Government turns down traders’ e-commerce regulator demand


NEW DELHI: The government has ruled out the possibility of a regulator for the ecommerce sector as it prepares to finalise a national policy on e-commerce. Commerce and industry minister Piyush Goyal has told small traders and retailers to explore ways to benefit from ecommerce platforms but turned down their demand for a regulator for the sector.

“Traders wanted a regulator or separate law for the e-commerce sector but the minister said that will not solve their problems,” said an official aware of the details of the meeting that Goyal had with representatives of small traders on Wednesday.

The Department for Promotion of Industry and Internal Trade (DPIIT) has made public a draft national e-commerce policy in which it has proposed regulating cross-border data flows, locating computing facilities within the country to ensure job creation and setting up a dedicated ‘data authority’ for issues related to sharing of community data. It has stated that the data generated in the country is a national asset, and citizens and the government have a sovereign right over it. However, it does not call for a regulator, unlike a draft policy released last year by the commerce department which did.



The Confederation of All India Traders (CAIT), which participated in the meeting had proposed a regulatory mechanism to monitor the compliance of the policy.

“The government has very little knowledge about the actual numbers of e commerce portals working in the country since their registration with any authority is not mandatory,” CAIT said in a statement.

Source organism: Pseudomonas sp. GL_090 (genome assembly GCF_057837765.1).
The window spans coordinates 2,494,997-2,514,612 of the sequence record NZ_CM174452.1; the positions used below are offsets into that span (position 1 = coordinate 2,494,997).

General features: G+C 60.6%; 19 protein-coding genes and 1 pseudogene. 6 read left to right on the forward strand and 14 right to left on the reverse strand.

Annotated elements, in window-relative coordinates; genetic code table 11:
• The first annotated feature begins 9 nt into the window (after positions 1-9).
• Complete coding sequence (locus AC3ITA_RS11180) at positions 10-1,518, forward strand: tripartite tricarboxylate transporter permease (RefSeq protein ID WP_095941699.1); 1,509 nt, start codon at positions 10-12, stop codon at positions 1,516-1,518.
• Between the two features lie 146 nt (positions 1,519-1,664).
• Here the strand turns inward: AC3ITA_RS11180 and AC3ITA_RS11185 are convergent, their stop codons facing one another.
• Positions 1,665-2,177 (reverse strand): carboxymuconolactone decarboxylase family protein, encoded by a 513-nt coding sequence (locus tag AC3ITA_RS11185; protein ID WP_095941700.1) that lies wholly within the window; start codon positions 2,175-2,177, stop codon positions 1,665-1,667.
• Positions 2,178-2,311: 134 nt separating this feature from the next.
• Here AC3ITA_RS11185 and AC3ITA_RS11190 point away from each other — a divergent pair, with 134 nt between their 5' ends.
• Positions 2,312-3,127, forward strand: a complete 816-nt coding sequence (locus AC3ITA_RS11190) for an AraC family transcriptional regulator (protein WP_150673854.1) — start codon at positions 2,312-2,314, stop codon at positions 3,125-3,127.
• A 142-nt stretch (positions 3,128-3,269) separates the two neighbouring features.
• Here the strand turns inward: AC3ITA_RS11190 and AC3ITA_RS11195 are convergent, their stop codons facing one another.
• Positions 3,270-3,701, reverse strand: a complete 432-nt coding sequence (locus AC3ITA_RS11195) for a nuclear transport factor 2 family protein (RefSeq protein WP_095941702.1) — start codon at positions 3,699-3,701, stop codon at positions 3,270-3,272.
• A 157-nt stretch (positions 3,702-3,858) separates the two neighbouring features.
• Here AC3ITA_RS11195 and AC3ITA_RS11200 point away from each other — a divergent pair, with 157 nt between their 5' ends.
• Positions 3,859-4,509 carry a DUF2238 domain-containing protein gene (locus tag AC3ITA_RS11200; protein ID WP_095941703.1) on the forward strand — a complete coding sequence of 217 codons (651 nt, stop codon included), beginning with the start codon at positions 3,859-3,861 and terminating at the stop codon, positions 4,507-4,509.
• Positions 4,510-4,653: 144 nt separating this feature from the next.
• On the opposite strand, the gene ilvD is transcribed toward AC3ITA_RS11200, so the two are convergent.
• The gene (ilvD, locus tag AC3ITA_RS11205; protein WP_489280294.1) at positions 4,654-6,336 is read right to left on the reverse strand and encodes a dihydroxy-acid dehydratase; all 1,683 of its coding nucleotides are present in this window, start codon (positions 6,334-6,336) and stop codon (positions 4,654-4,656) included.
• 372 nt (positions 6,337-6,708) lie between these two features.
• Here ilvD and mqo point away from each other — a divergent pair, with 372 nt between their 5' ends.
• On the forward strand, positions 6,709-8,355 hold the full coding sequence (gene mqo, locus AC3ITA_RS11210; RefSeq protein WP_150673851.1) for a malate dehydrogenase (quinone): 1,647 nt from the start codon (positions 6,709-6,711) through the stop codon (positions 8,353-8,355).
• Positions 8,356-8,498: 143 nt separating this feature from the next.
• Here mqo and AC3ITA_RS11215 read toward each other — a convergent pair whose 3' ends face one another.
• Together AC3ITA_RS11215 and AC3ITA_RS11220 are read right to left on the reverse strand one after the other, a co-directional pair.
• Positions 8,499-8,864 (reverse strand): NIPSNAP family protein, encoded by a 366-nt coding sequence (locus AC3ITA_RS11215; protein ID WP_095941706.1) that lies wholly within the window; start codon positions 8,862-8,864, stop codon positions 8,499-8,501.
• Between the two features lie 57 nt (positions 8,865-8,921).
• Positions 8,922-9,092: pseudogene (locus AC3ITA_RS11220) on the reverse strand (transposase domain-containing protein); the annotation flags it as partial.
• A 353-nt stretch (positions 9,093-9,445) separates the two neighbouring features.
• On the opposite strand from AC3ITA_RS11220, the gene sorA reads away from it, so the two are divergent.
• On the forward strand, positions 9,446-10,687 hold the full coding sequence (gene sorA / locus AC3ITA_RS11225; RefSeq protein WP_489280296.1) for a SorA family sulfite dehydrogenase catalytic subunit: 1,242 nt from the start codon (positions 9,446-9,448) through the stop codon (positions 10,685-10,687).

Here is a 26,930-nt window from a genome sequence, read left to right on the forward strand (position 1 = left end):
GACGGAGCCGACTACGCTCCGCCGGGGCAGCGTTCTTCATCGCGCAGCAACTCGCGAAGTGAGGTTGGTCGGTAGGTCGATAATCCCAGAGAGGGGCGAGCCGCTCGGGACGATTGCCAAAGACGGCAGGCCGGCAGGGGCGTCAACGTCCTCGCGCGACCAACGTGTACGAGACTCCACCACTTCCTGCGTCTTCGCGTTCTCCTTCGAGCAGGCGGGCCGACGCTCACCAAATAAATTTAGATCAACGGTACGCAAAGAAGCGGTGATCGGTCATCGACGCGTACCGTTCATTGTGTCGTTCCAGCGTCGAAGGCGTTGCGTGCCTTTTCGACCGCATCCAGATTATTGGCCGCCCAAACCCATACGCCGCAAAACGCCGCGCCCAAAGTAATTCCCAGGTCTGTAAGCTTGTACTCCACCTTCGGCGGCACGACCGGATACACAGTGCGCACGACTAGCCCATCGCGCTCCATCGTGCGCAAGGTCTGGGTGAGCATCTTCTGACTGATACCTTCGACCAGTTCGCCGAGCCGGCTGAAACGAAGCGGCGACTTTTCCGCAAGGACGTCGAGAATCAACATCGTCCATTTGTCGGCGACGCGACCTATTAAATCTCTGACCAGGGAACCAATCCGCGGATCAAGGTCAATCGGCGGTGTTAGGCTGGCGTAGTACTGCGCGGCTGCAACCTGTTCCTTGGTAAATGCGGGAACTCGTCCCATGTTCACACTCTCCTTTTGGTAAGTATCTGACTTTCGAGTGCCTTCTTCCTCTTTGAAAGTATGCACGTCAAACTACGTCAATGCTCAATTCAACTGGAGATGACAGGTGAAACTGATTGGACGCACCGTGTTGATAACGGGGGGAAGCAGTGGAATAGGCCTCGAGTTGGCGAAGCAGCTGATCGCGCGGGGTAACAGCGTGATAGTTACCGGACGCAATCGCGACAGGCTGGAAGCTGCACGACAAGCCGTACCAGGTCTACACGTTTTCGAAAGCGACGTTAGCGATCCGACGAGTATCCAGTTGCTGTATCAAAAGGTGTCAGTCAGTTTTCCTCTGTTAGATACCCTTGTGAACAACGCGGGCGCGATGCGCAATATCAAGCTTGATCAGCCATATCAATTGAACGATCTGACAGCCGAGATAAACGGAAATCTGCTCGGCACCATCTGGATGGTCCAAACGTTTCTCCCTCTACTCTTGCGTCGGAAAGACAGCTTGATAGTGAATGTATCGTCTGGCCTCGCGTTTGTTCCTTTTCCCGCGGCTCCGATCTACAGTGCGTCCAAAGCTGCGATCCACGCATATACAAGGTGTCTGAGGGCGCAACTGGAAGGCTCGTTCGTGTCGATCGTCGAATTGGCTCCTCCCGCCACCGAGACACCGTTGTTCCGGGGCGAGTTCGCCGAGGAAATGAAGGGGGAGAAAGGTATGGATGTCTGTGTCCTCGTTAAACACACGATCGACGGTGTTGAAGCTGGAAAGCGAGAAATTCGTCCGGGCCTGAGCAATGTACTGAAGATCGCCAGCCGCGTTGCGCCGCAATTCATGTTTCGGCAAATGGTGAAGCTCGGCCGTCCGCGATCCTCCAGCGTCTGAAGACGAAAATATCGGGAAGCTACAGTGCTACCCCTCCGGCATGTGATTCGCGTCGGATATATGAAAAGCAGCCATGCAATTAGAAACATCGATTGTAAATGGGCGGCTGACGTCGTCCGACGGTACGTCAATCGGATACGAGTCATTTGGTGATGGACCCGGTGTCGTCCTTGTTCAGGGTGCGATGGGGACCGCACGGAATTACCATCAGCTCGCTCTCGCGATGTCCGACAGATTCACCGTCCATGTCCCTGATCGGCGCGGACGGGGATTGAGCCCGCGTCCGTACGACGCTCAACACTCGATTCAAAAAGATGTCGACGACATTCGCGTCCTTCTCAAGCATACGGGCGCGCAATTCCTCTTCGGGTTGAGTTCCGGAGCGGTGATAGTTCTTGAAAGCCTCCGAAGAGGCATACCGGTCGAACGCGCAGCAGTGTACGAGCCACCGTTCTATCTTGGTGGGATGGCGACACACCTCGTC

Representatives of the associations of kirana stores, traders and retailers discussed the need for a level playing field and the impact of anti-competitive practices like predatory pricing and other discriminatory methods that are being faced by them from foreign competition “The government is working on a law on data and a policy for the ecommerce sector is also underway which will look at any malpractices,” the official added.

Goyal had met representatives of Indian and global e-commerce and information technology companies on Monday and asked them to share their comments on the policy in ten days. He also suggested another meeting with them in case their lawyers sought.

“Minister explained that by bringing in greater controls through rules and laws will only help up to a certain point, but for long term gain, short term pain will have to be borne and India cannot remain in isolation and will have to be part of the global value chain in order to become a $5 trillion economy,” the ministry said in a statement.

Goyal further said that the aspect of data in the law is being addressed by the Ministry of Electronics and Information Technology (MeitY) and asked the representatives of associations of kirana stores, traders and retailers to send all suggestions for the draft e-commerce policy in the next five days.

Source link

Articles You May Like

Unilever strategy to tackle inequality includes training young people
Bank of America (BAC) Q4 2020 earnings
Here’s why you might want extra help doing your taxes this year
IRS may have given millions in error for 20% QBI tax deduction: report
Biden extends pause on student loan payments until October

Leave a Reply

Your email address will not be published. Required fields are marked *